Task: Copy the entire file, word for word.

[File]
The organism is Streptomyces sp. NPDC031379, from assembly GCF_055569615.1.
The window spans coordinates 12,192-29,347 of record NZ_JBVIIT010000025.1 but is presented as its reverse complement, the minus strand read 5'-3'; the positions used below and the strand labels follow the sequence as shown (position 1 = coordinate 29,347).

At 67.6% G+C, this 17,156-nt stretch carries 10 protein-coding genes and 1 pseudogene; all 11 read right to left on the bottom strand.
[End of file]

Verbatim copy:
The organism is Streptomyces sp. NPDC031379, from assembly GCF_055569615.1.
The window spans coordinates 12,192-29,347 of record NZ_JBVIIT010000025.1 but is presented as its reverse complement, the minus strand read 5'-3'; the positions used below and the strand labels follow the sequence as shown (position 1 = coordinate 29,347).

At 67.6% G+C, this 17,156-nt stretch carries 10 protein-coding genes and 1 pseudogene; all 11 read right to left on the bottom strand.